Category Archives: Historical

A Working Pier

There is just something about the commercial piers that makes me swap out my gear and go for monochrome scenery images.

A true wildlife photographer panics when the ‘long, fast’ shot is taken away. But here you can get a little of everything interesting and maybe get that critter shot after all.

A Working Pier
A Working Pier
A Working Pier
A Working Pier

This is a shrimper pier. That means lots of rigging, and of course the Pelicans that own them.

A Working Pier
A Working Pier
A Working Pier
A Working Pier

Local history is never far away.

A Working Pier
A Working Pier
A Working Pier
A Working Pier

 

Ann Bull Heyward – 1851

Found in the Bull family cemetery, Anglican chapel, St. Helena barrier island.

Ann Bull Heyward - 1851
Ann Bull Heyward – 1851

Both the Bull and Heyward families are found throughout Charleston and South Carolina history. In Charleston several of the larger manor houses were owned by family members. They were plantation owners here until the union army came up through Georgia.

Many barrier islands were abandoned ahead of the army’s arrival.

You never know what you may find out here.

The Man, Not Flag, Is The Story

Brig-General Ripley did just about anything a man of his time could do. He was a General in the southern CSA army, but that is just a piece. I have seen his grave site numerous times but never really researched him.

So…

The Man, Not Flag Is The Story
The Man, Not Flag Is The Story
  • Born in Worthington, Ohio, moved to New York when young
  • Attended West Point with  Ulysses S. Grant, William B. Franklin, Samuel G. French and Franklin Gardner.  Two served as prominent Generals in the Union Army, the other two Generals in the CSA.
  • Served in the Mexican American War in most every important battle. He later wrote 2 volumes of well known history of the war.
  • He was engaged in the Second Seminole War in Florida in 1849, where again he saw combat.
  • Served the US Army in Charleston SC, marrying into the families of Charleston, and the USA, founders.
  • From 1853–1854 he was the publisher of the Baltimore Daily American Times.
  • He directed the bombardment of Fort Sumter in Charleston Harbor on April 13, 1861 starting the US Civil War.
  • After the war, Ripley went abroad and resided in England for over twenty years.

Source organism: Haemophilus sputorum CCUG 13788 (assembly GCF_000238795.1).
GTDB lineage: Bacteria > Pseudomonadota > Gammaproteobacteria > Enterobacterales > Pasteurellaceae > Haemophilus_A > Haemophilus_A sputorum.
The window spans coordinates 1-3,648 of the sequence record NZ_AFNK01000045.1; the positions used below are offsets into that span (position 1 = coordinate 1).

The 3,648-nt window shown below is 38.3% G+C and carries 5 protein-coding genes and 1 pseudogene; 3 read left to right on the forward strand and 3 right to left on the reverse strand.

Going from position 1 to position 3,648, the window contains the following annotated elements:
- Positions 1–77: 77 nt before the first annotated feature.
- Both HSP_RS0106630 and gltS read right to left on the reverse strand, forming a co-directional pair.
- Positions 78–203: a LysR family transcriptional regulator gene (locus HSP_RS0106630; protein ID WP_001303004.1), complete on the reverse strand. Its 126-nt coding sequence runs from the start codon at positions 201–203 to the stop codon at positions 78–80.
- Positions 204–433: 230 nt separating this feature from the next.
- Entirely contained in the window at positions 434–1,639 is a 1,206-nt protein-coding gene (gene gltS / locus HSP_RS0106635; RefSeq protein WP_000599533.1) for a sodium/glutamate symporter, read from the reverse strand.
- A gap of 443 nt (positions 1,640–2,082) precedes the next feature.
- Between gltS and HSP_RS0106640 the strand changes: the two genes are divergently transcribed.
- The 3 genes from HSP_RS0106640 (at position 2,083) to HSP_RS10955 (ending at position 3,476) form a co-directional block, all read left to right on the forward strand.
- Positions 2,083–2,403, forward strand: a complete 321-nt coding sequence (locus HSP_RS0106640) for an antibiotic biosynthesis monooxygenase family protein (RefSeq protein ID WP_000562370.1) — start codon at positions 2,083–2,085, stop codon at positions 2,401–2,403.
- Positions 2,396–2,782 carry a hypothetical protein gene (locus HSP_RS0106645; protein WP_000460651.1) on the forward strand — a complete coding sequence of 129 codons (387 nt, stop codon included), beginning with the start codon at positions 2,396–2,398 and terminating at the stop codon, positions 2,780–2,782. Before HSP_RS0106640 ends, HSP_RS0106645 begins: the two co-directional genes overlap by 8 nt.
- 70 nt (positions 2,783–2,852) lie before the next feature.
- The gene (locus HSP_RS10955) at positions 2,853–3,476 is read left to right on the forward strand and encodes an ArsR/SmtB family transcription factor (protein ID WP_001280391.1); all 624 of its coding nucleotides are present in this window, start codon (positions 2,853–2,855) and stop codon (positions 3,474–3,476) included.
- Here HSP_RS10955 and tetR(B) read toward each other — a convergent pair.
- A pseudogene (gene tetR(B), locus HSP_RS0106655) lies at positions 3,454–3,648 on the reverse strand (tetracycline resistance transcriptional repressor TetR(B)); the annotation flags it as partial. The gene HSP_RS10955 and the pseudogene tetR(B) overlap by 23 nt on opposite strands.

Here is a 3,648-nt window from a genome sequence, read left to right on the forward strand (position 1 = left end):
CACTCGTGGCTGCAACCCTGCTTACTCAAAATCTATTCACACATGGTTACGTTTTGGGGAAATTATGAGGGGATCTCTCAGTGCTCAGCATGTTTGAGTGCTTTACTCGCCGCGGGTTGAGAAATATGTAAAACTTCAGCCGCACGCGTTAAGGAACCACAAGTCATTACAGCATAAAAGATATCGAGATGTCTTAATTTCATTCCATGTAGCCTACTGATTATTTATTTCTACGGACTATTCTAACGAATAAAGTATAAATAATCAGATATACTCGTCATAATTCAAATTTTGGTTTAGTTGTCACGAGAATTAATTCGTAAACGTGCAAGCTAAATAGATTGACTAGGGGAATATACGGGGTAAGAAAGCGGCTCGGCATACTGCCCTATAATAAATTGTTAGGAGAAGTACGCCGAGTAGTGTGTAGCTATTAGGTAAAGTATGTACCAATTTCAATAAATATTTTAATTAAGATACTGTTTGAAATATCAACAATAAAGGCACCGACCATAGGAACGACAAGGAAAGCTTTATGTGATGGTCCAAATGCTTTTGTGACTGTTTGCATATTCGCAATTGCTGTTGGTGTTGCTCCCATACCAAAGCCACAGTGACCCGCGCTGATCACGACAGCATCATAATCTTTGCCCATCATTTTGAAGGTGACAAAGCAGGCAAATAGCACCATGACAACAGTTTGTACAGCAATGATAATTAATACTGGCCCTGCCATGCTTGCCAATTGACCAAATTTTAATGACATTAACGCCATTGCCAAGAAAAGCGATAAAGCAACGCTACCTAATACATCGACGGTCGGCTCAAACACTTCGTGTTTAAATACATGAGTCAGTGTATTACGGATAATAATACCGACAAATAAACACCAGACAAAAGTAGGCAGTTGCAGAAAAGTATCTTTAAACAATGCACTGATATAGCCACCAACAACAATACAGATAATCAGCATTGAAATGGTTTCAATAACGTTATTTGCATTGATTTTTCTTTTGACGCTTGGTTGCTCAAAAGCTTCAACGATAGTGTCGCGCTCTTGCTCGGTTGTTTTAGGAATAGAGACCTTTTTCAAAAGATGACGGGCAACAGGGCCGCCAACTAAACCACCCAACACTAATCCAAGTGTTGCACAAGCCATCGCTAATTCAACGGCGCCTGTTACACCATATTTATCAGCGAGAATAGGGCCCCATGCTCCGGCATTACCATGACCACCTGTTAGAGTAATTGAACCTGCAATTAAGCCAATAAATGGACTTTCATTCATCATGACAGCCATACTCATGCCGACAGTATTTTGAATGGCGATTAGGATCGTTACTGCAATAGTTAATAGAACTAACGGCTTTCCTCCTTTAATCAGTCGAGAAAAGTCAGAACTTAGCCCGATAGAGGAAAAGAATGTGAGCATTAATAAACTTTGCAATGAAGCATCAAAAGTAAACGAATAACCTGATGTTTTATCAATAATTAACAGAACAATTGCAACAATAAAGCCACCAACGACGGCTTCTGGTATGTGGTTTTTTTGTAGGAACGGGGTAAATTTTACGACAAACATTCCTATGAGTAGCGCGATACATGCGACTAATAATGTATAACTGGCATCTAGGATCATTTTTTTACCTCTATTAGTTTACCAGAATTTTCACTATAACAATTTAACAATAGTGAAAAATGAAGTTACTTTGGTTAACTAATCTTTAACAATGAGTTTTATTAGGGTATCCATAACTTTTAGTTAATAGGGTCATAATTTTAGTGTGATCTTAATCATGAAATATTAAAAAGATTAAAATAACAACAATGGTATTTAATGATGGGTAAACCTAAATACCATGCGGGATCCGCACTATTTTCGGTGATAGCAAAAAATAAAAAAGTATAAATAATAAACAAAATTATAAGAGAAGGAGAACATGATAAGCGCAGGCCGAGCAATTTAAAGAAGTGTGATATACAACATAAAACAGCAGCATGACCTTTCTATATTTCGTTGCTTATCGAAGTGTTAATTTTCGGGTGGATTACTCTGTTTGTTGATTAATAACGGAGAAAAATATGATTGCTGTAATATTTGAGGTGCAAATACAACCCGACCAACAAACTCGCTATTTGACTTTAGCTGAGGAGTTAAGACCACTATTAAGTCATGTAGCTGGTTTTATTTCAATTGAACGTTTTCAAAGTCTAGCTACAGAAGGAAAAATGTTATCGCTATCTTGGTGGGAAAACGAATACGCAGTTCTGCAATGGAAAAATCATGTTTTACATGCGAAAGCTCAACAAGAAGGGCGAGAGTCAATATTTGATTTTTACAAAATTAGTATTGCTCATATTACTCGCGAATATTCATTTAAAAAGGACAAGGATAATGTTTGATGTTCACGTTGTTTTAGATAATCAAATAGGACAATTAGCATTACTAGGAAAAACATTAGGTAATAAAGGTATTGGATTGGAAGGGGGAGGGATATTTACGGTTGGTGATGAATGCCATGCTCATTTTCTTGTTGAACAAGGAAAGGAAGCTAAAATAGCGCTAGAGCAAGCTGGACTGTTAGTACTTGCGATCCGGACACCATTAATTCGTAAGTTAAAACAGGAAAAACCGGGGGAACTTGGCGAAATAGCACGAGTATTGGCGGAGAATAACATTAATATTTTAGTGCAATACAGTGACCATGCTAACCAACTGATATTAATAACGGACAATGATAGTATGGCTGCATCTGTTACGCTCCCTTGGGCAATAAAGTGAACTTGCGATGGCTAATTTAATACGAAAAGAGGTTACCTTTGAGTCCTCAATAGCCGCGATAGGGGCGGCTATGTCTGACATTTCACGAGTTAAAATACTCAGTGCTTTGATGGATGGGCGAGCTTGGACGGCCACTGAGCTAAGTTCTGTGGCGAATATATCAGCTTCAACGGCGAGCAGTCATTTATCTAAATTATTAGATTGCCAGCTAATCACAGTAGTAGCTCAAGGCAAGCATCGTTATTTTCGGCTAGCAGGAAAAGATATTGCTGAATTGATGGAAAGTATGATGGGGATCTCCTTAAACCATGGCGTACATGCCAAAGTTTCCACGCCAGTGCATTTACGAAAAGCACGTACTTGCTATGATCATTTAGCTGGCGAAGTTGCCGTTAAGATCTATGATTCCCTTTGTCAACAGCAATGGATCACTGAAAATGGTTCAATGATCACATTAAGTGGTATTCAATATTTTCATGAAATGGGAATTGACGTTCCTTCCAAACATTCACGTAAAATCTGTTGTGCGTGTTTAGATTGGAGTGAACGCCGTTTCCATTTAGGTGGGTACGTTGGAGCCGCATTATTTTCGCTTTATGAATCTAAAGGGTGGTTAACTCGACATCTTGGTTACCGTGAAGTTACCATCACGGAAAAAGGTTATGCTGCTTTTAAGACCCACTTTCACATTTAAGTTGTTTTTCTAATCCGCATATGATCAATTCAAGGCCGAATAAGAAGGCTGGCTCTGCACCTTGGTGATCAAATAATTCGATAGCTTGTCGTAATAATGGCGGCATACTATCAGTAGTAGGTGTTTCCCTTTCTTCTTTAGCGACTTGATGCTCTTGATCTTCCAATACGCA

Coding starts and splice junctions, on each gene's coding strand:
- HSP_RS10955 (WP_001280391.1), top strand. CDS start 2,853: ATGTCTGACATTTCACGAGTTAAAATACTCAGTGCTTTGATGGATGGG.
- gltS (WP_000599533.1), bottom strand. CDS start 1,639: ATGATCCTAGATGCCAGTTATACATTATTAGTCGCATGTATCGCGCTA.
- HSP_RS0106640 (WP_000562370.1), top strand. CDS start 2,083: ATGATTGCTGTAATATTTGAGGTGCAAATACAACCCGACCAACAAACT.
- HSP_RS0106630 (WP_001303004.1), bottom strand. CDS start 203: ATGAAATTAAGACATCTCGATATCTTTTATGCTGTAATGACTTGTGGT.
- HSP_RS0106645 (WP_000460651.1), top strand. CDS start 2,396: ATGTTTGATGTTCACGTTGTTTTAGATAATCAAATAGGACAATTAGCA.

• In the late 1880’s he moved back to NYC where he died.
  • In 1887 he was buried in the (old) Magnolia Cemetery in Charleston, South Carolina.

These are just the highlights of his life.

He lived, worked, and fought wars all around the world… in the 1800’s.

 

Magnolia Cemetery, Charleston, South Carolina.

Old Dock Street, Charleston Theater

From an unscheduled stop at the old theater.

‘On February 12, 1736 the original Dock Street Theatre opened with a performance of George Farquhar’s play The Recruiting Officer. Built on the corner of Church Street and Dock Street (now known as Queen Street), the Historic Dock Street Theatre was the first building in America built exclusively to be used for theatrical performances. Flora, the first opera performance in America, took place at the Historic Dock Street Theatre.’   (Wikipedia)

Old Dock Street, Charleston Theater
Old Dock Street, Charleston Theater

The first building, and much of Charleston burned in 1740.

The current theater was originally the Planters Hotel, a hotel for plantation owners and traders. The upstairs bar originated the rum drink ‘Planters Punch’.

Old Dock Street, Charleston Theater
Old Dock Street, Charleston Theater

Old Dock Street, Charleston Theater
Old Dock Street, Charleston Theater

Plays are still performed through out the year. I have attended performances here and the quality is what you would expect from the oldest theater and group in the US. Besides, you are sitting in the middle of history all through the show.

Old Dock Street, Charleston Theater
Old Dock Street, Charleston Theater

Whenever going by and discover the doors are open we wander inside.

Dock Street Theater, French Quarter, Charleston.

Anglican Chapel, Black And White

Any time we pass an old Chapel of Ease we stop and take a few shots. I try to finish the photographs a little different. I even succeed once in a while.

Build in 1740, tabby construction, by local planters.

Anglican Chapel, Black And White
Anglican Chapel, Black And White
Anglican Chapel, Black And White
Anglican Chapel, Black And White
Anglican Chapel, Black And White
Anglican Chapel, Black And White